One study of B2C subscription companies over a 19-month period found the churn rate – how many customers cancelled their subscriptions – was, on average, 8.11%5. Many customers cancel their subscriptions after the initial excitement and sign-up freebies dry up. That’s why it’s important for businesses to have a long-term strategy in place for their subscription models if they are to increase their customer lifetime values.
With global inflation and the cost-of-living crisis upon us, it’s no surprise that “reducing overall expenses” was the leading reason consumers cited for cancelling retail subscriptions in a recent survey6. If your business falls into the “luxury” rather than “essentials” category, you will need to put extra effort into creating a valuable offering.
It’s one thing getting a subscriber on board for a trial period, but how can you retain them in the long term?
Your customers will be looking for great value – they need to feel they’re getting a significant deal on your products by subscribing, otherwise they’ll look elsewhere.
Beyond price reductions, there are plenty of other benefits you can offer to keep subscribers signed up. Examples include member-only wholesale pricing, priority service, and a special discount code on their birthday. Get creative to make the experience extra special. Look at what your competitors are offering, too.
Signing up to a subscription with your business should be a quick and seamless process for new users. If they are an existing customer of yours, let them use the details they have already registered with your business (shipping address, card details etc.) to create a subscriber account.
Freemium pricing is an acquisition tool whereby you give new customers limited access to selected subscription features, for free, in the hope they will eventually sign up for the paid-for model. If you are unsure whether it is right for your business, you could trial it for a short period of time to see if the number of conversions it prompts makes it a worthwhile investment.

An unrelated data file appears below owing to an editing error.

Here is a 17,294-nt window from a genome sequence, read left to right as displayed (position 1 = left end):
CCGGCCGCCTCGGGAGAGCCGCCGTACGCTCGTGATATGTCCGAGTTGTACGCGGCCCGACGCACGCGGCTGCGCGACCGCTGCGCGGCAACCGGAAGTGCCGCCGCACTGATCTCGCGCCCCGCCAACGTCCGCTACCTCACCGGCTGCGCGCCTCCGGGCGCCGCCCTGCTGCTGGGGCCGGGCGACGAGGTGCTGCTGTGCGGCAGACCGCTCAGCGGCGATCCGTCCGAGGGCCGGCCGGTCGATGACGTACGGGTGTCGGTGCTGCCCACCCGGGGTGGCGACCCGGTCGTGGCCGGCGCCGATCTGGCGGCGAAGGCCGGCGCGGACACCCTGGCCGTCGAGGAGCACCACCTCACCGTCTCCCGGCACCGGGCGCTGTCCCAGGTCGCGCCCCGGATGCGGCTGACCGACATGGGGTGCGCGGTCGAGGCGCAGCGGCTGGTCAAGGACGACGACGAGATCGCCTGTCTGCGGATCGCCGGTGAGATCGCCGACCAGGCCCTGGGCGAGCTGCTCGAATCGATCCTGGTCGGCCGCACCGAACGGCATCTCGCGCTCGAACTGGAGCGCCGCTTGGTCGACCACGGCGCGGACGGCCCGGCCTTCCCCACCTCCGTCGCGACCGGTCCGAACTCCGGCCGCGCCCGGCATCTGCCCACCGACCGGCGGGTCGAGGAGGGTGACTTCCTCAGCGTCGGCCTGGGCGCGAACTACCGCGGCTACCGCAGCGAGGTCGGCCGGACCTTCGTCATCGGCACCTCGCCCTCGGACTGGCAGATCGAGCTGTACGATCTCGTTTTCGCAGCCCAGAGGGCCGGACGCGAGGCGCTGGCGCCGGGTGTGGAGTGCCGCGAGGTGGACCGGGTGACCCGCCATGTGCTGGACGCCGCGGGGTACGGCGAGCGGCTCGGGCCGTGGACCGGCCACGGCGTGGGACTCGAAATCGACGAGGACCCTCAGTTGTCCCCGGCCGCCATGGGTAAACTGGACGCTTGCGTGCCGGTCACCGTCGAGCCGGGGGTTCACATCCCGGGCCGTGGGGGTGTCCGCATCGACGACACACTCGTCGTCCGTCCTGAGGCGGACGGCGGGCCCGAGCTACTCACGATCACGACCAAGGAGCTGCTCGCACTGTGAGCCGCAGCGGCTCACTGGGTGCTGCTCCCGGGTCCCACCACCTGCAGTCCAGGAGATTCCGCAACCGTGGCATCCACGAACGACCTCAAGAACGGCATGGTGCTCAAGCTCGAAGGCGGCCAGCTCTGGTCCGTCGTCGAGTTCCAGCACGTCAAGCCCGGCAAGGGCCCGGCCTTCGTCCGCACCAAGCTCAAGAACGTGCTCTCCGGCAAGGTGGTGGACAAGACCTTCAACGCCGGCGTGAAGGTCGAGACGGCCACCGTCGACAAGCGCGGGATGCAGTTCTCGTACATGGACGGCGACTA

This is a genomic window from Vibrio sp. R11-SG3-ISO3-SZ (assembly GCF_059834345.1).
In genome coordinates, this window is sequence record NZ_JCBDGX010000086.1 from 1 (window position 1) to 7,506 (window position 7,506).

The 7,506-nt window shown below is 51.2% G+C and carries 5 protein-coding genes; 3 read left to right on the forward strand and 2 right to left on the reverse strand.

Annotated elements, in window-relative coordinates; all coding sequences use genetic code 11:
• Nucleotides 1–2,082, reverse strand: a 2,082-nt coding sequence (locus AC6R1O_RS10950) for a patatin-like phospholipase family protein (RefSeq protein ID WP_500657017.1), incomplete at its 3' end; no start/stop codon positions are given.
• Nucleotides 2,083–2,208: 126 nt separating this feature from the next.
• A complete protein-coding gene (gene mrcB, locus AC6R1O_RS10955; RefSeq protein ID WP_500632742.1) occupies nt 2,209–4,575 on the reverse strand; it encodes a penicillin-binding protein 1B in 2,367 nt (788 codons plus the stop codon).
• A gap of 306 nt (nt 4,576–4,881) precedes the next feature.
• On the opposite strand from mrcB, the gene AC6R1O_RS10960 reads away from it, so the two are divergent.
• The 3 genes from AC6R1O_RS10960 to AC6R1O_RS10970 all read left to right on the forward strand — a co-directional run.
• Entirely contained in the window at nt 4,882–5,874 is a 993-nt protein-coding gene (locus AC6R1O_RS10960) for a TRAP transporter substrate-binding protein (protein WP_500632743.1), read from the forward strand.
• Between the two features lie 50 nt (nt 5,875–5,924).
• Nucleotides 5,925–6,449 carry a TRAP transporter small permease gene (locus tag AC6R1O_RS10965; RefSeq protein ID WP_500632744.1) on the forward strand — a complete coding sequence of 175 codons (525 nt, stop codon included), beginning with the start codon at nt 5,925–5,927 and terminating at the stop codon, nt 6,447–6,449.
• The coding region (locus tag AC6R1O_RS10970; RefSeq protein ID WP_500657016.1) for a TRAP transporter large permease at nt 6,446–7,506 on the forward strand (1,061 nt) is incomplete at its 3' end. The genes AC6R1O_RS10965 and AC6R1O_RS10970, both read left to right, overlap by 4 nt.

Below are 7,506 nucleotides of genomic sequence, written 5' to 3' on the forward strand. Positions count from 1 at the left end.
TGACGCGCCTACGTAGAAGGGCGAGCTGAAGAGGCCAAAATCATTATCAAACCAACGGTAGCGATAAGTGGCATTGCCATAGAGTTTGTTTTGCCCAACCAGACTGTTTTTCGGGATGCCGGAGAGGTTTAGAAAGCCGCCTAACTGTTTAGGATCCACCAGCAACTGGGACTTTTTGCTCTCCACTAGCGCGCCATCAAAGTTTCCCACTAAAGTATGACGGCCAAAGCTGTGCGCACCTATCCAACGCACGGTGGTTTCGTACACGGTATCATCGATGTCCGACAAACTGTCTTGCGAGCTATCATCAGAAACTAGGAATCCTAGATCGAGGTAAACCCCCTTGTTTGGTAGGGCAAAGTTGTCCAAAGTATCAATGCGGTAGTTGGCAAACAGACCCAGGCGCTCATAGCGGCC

A one-size-fits-all price is not the best approach for subscription models. Your customers are all different, so you should offer a range of subscription pricing tiers which they can choose from depending on their individual needs. Remember, choice equals sales!
Many consumers are deterred by subscription packages by the worry of being locked into a long-term contract. So, the more flexibility you can offer in your cancellation policy, the better. If you allow subscribers to cancel immediately at any point (and with no fee), you’ll be on to a winner.
Over time, you can use your customer data to improve your subscription service. Things to look out for include at what point in the subscription cycle most cancellations are happening. What is occurring at this point and how can you address it? Remember to invite customer feedback, too.
Choose a payment provider that offers a no-fuss recurring billing system so that you can process payments from your subscribers with ease. Keep the billing process simple for your customers, too.
In a global survey of consumers’ most desired subscription features, “free shipping” came out on top7. If you can afford to offer this, then do so – and be sure to shout about it on the subscription sign-up page.
Once you’ve curated the perfect subscription model, bursting with personalisation and perks, it’s time to think about delivery. And for that, there’s no better logistics partner than DHL.
With DHL Express, you can offer your customers fast, reliable shipping, with full tracking and shipment status notifications. So, you can be sure they receive their subscriptions on time, every time.
Open a DHL Express Business Account, here.